Sharedsupport / knitr_example.RnwOpen in CoCalc

Examples for support purposes...


\hypersetup{pdfpagemode=UseNone} % don't show bookmarks on initial view
\hypersetup{colorlinks, urlcolor={blue}}

% revise margins



{\sffamily \textbf{An example Knitr/R Markdown document}}

\href{}{Karl W Broman}

This is a portion of the ``\href{}{A shorter tour of R/qtl}''
tutorial, developed here in multiple formats to illustrate the use of knitr.
This particular document is written with \href{}{LaTeX}.

<<knitr_options, include=FALSE>>=
opts_chunk$set(fig.width=12, fig.height=4, fig.path='RnwFigs/',
               warning=FALSE, message=FALSE, tidy=FALSE)
# install R/qtl package if necessary:
if(!require("qtl")) install.packages("qtl", repos="")

{\sffamily \textbf{Preliminaries}}

To install R/qtl, you need to first install the package.
Type (within R) {\tt install.packages("qtl")}
(This needs to be done just once.)

You then load the R/qtl package using the {\tt library} function:


This needs to be done every time you start R. (There is a way to
have the package loaded automatically every time, but we won't discuss
that here.)

To get help on the functions and data sets in R
(and in R/qtl), use {\tt help()} or {\tt ?}. For example, to view the help
file for the {\tt read.cross} function, type one of the following:

<<help, eval=FALSE>>=

{\sffamily \textbf{Data import}}

We will consider data from
\href{}{Sugiyama et al.,
Physiol Genomics 10:5--12, 2002}. Load the data into R/qtl as

sug <- read.cross("csv", "", "sug.csv",
                  genotypes=c("CC", "CB", "BB"),
                  alleles=c("C", "B"))

The function {\tt read.cross} is for importing data into R/qtl.
{\tt "sug.csv"} is the name of the file, which we import directly
from the R/qtl website.  {\tt genotypes} indicates the codes used for
the genotypes; {\tt alleles} indicates single-character codes to be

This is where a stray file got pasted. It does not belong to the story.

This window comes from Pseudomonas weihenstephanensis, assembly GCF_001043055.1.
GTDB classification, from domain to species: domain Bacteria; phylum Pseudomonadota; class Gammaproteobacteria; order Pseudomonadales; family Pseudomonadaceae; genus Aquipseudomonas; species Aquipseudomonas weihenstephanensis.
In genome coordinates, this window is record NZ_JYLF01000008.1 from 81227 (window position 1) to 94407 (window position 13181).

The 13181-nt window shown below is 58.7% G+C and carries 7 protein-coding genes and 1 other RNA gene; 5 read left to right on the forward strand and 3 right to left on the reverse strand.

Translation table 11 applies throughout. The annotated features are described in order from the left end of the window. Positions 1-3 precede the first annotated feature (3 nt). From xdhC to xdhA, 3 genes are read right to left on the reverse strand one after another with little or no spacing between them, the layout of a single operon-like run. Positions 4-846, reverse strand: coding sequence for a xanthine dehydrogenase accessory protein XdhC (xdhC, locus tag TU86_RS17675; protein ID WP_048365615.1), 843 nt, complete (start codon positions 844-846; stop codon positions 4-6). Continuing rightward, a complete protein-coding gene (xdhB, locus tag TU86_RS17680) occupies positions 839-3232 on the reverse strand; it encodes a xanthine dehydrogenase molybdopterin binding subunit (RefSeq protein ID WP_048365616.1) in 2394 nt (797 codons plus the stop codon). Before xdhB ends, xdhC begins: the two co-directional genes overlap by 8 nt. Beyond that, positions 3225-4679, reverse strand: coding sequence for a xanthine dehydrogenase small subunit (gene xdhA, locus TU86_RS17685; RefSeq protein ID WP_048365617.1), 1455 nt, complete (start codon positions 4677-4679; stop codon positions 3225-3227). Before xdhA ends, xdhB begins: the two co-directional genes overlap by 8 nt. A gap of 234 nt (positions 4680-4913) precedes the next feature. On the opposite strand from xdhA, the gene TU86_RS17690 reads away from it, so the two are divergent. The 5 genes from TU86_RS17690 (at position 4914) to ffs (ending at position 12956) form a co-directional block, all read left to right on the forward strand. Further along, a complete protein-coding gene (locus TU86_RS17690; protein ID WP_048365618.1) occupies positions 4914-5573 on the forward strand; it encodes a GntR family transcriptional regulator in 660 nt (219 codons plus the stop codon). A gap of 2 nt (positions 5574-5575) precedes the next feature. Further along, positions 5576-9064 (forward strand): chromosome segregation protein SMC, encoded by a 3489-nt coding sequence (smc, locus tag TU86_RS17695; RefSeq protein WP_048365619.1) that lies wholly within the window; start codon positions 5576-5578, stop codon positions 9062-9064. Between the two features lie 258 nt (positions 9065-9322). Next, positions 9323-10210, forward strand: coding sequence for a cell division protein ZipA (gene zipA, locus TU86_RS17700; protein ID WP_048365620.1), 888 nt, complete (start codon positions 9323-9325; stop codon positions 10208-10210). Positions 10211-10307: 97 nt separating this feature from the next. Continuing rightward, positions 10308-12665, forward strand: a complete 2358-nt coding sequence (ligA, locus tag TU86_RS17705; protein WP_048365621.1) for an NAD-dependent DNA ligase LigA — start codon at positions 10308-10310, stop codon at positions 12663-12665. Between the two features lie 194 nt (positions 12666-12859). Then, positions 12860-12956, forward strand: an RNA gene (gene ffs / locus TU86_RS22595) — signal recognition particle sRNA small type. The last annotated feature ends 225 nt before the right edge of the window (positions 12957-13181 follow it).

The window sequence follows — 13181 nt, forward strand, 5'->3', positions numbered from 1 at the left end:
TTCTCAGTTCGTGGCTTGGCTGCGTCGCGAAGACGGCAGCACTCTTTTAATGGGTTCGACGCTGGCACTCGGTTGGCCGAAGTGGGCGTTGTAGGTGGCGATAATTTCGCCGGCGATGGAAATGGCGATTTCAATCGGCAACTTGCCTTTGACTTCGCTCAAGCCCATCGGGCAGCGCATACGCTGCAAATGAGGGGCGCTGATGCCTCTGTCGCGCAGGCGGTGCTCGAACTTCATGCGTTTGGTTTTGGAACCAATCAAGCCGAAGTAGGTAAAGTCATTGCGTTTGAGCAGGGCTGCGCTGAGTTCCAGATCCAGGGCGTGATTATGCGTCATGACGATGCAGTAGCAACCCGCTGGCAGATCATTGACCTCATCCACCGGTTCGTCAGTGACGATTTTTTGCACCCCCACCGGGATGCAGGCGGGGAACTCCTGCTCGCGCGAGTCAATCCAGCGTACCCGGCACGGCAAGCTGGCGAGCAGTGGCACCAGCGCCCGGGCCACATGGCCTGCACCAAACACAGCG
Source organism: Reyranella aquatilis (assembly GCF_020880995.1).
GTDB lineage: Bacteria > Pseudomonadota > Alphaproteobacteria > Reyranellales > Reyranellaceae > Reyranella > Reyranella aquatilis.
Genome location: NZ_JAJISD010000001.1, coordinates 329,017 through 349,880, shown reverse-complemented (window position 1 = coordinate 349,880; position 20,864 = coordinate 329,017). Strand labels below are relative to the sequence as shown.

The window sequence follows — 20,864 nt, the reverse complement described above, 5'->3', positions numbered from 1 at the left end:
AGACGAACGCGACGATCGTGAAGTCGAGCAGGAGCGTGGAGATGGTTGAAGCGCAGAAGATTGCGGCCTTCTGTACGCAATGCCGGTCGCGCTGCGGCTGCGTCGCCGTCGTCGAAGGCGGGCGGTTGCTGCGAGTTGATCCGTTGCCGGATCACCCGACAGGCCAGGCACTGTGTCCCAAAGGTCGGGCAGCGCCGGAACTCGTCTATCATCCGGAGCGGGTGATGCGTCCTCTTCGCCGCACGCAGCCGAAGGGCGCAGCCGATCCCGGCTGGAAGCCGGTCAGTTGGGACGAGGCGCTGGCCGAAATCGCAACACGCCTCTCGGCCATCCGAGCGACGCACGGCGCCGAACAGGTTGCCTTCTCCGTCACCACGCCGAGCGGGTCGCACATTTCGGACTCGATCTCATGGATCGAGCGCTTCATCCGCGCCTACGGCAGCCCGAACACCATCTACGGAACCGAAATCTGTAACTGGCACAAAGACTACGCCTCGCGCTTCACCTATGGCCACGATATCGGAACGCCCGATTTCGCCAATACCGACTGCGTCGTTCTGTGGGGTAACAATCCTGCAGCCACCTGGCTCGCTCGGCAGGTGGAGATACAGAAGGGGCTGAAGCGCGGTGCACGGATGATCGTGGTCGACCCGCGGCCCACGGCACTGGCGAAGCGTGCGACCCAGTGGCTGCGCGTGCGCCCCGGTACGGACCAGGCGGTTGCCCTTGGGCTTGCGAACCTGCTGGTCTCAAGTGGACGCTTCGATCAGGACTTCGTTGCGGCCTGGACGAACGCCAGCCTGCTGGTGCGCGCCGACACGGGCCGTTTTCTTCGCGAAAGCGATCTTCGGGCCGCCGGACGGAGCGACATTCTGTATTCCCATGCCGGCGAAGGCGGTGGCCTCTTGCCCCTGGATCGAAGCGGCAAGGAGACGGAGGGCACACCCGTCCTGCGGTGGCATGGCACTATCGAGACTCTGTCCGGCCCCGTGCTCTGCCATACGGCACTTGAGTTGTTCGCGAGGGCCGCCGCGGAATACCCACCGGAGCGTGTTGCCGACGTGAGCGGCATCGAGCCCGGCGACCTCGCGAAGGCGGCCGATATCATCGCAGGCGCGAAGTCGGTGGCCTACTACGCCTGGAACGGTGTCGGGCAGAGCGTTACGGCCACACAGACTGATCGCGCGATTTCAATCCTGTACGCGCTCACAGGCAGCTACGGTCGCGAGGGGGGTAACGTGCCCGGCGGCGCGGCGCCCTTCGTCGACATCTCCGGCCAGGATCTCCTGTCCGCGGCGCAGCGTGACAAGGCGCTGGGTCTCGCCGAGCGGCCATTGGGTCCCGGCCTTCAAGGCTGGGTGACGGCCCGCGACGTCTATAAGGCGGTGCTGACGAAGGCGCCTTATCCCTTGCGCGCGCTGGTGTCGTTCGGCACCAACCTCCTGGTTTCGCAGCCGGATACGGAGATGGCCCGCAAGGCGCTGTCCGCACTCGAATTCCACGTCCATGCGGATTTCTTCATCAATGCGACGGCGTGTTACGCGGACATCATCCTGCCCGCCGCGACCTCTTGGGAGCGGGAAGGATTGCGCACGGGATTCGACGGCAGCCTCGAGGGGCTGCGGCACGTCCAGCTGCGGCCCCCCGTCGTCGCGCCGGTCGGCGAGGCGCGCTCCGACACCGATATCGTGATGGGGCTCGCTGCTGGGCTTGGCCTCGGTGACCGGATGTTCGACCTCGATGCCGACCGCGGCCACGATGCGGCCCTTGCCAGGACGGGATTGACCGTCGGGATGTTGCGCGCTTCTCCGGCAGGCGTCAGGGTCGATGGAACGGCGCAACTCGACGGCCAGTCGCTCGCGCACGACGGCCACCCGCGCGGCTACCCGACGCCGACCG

used in plots and such.

{\tt read.cross} loads the data from the file and formats it into
a special cross object, which is then assigned to {\tt sug} via the
assignment operator {\tt <-}.

The data are from an intercross between BALB/cJ and CBA/CaJ; only male
offspring were considered.  There are four phenotypes: blood pressure,
heart rate, body weight, and heart weight.  We will focus on the blood
pressure phenotype, will consider just the \Sexpr{nind(sug)} individuals with
genotype data and, for simplicity, will focus on the autosomes.

{\sffamily \textbf{Summaries}}

The data object {\tt sug} is complex; it contains the genotype
data, phenotype data and genetic map.  R has a certain amount of
``object oriented'' facilities, so that calls to functions like
{\tt summary} and {\tt plot} are interpreted appropriately for the object

The object {\tt sug} has ``class'' {\tt "cross"}, and so calls to
{\tt summary} and {\tt plot} are actually sent to the functions
{\tt summary.cross} and {\tt plot.cross}.

Use {\tt summary()} to get a quick summary of the data.  (This also
performs a variety of checks of the integrity of the data.)


We see that this is an intercross with \Sexpr{nind(sug)} individuals.
There are \Sexpr{nphe(sug)} phenotypes, and genotype data at
\Sexpr{totmar(sug)} markers across the \Sexpr{nchr(sug)} autosomes.  The genotype
data is quite complete.

Use {\tt plot()} to get a summary plot of the data.

<<summary_plot, fig.height=8>>=

The plot in the upper-left shows the pattern of missing genotype data, with
black pixels corresponding to missing genotypes.  The next plot shows
the genetic map of the typed markers.  The following plots are
histograms or bar plots for the six phenotypes.  The last two
``phenotypes'' are sex (with 1 corresponding to males) and mouse ID.

{\sffamily \textbf{Single-QTL analysis}}